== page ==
Ovarian cysts are benign formations that develop in the ovaries, they look like round bags of varying sizes, at least three inches, with thin walls, filled with clear liquid. These cysts are seen on the surface of the ovary like small bumps. In most cases ovarian cysts are usually asymptomatic, being discovered during routine gynecological controls or a after a pelvic ultrasound exam. Ovarian cysts most frequently occur in women of childbearing age.
Normally, every month, the ovarian follicle is formed. The ovarian follicle contains inside the female sex cell, called oocyte. The oocyte is released into the fallopian tube and then empty follicle becomes obsolete. In pathological cases, it happens that the follicle does not release the oocyte, continuing to grow and filling with liquid – turns into an ovarian cyst.
Another case that may lead to the appearance of ovarian cyst is when follicle debris do not dissolve, but continue to fill with fluid. This form is called a corpus luteum cyst and is the most common type of ovarian cyst diagnosed in practice.
There are two types of ovarian cysts:
- Functional – up 90% of ovarian tumors. Stand the origin of their appearance excessive ovarian stimulation during the menstrual cycle, makes a follicle or yellow body to turn into cysts. Can occur throughout life, with a high prevalence between puberty and menopause. This type of cysts are benign, a link between their presence and development of ovarian cancer was not proven. Generally these types of ovarian cysts regress spontaneously or under drug treatment. If the ovarian cyst is present at the onset of pregnancy it is not recommended to interfere with them until after the first quarter.
- Organic. Characterized by the presence of vegetation and internal diameter greater than six millimeters, which presents a solid part (like the skin tissue), caused by the proliferation of the uterine lining. These kind of ovarian cysts do not resolve spontaneously, and require treatment. These criteria allow proper evolution evaluation (benign or malignant). Early detection is very important as a correct and early diagnosis grows the chances fo a complete healing. To determine the correct nature of these cysts it is often necessary that, besides pelvic abdominal or endovaginal ultrasound exam , a Doppler study of tumor blood flow is recommended.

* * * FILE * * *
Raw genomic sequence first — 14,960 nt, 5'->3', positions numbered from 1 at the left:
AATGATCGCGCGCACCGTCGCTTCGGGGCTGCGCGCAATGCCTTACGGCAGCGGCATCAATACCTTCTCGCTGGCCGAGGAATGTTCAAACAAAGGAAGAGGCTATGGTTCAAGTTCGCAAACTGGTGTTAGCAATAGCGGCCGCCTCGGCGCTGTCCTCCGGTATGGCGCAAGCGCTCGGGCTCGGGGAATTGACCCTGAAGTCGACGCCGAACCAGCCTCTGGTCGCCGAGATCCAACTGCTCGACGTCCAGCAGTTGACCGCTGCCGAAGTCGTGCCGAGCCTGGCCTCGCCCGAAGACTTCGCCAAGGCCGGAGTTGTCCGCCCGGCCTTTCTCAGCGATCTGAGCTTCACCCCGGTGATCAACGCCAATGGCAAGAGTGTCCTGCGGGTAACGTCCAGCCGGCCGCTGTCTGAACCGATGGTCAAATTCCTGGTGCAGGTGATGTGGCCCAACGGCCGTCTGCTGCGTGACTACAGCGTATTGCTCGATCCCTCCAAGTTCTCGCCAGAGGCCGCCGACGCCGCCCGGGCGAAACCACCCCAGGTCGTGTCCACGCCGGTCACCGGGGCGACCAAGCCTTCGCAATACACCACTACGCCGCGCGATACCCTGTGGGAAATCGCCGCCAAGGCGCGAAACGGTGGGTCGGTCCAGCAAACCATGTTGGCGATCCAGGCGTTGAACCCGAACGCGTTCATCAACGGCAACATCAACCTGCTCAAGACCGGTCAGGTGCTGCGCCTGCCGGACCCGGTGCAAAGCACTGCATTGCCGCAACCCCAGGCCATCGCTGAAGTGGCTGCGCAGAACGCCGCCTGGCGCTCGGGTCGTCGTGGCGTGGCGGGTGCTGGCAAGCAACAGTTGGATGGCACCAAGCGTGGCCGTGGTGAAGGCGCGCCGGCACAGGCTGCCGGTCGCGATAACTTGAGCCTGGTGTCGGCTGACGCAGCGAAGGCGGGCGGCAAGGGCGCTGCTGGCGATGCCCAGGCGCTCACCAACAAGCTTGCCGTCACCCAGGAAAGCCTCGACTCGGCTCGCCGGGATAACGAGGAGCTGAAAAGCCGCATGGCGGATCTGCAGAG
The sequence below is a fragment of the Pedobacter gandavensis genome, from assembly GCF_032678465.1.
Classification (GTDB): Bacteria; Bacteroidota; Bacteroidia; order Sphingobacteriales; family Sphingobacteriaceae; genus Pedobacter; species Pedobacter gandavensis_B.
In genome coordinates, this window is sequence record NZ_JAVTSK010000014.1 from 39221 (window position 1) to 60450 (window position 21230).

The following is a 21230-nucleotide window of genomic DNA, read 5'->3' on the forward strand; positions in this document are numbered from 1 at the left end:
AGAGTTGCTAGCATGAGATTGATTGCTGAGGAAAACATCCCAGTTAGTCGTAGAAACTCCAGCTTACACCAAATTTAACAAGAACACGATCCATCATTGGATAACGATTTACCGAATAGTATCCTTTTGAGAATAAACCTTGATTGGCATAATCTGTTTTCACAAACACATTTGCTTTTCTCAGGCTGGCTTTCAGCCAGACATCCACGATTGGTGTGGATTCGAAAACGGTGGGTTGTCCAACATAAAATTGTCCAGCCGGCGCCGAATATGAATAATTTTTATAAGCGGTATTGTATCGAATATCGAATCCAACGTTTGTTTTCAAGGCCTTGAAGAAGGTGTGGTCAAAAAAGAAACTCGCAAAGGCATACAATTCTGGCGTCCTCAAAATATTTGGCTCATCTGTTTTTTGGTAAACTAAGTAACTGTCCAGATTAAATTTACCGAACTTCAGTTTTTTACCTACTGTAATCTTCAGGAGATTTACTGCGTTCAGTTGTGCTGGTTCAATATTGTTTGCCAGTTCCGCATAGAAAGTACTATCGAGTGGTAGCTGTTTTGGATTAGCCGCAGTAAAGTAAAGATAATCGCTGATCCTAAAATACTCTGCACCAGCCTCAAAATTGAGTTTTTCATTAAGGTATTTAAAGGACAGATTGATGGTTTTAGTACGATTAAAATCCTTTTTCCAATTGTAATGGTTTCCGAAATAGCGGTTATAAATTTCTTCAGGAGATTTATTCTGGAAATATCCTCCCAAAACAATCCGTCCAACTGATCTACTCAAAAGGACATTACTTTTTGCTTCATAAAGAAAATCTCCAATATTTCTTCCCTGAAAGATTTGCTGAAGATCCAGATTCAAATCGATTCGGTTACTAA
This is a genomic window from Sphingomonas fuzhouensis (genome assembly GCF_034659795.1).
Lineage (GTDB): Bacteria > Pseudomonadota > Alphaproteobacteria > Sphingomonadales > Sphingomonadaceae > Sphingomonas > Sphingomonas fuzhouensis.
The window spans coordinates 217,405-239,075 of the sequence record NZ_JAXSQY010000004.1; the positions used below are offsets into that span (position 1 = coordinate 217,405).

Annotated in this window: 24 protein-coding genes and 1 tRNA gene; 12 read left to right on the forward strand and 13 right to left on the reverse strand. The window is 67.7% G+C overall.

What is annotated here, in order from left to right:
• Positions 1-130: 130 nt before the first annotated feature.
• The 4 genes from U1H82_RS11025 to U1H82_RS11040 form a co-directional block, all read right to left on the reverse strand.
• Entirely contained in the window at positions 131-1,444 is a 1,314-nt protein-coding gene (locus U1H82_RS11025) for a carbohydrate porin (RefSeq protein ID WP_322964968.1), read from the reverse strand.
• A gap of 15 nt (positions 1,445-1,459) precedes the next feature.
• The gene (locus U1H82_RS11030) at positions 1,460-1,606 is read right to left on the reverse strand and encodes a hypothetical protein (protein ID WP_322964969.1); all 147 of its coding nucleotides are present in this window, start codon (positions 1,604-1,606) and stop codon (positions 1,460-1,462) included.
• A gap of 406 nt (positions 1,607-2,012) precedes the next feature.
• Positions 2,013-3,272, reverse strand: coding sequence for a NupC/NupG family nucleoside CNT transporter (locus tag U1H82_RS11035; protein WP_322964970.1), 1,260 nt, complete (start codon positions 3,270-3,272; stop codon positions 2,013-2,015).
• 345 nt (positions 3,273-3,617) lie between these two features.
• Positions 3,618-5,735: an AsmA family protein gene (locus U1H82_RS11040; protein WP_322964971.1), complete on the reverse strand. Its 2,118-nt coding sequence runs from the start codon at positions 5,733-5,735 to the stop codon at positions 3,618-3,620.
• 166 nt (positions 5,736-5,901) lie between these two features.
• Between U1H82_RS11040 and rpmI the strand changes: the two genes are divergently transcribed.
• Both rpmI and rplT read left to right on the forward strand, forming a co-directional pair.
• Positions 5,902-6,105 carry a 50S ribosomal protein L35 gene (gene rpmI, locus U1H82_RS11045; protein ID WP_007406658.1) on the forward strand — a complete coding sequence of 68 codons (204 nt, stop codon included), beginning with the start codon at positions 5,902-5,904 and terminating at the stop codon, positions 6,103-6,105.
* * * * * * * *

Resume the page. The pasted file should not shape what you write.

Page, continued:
Most ovarian cysts are benign, asymptomatic and resolve without treatment. However, there are situations when they are at the origin of various symptoms such as irregular periods, pelvic pain, feeling of pressure in the small intestine, difficulty urinating, pain during intercourse, increased breast sensitivity similar to that of pregnancy . In such cases symptom medication should be taken in case of intene pain and contraceptives to prevent other cysts (as a result of the cessation of ovulation).
Surgical removal of the ovarian cyst through a small incision (laparoscopy) is recommended if a functional painful ovarian cyst does not disappear after medical treatment. If the ovarian cyst looks abnormal at ultrasound or if there are other risk factors for ovarian cancer, surgery is recommended through a larger incision (laparotomy) instead of laparoscopy.
Complications can be severe. The most common and most dangerous complication is torsion (twisting) of the ovarian cyst, in which case it is a medical emergency because it may lead also to fallopian tube rotating, situation that can cause necrosis. Ovarian cyst torision is manifested by atrocious stomach pain, unilateral, that usually radiates down on foot. In these circumstances, the patient must be rushed to a hospital. If surgery is done in the first 6 hours after onset of crisis the intervention of untwisting of the cyst. If the torsion has exceeded 6 hours, and the fallopian tube is necrotizing unfortunately the patient loses her fallopian tube.
Another complication is bleeding or rupture of a cyst with signs of ascites that may be confused easily with an ectopic pregnancy. This situation also requires emergency surgery. The dominant symptom of this complication is strong pain located on one side of the abdomen (in the ovary that has the cyst). Another unpleasant result following the rupture of an ovarian cyst is anemia.
Ruptured ovarian cyst is difficult to recognize, because in many cases it has no symptoms. The first sign that can occur is pain felt in the lower abdomen, nausea, vomiting and fever.
Infection can follow any complications of the ovarian cyst. Undetected or poorly diagnosed, can lead to death due to septicemia. The first infection symptoms usually are fever, malaise, chills, pelvic pain.
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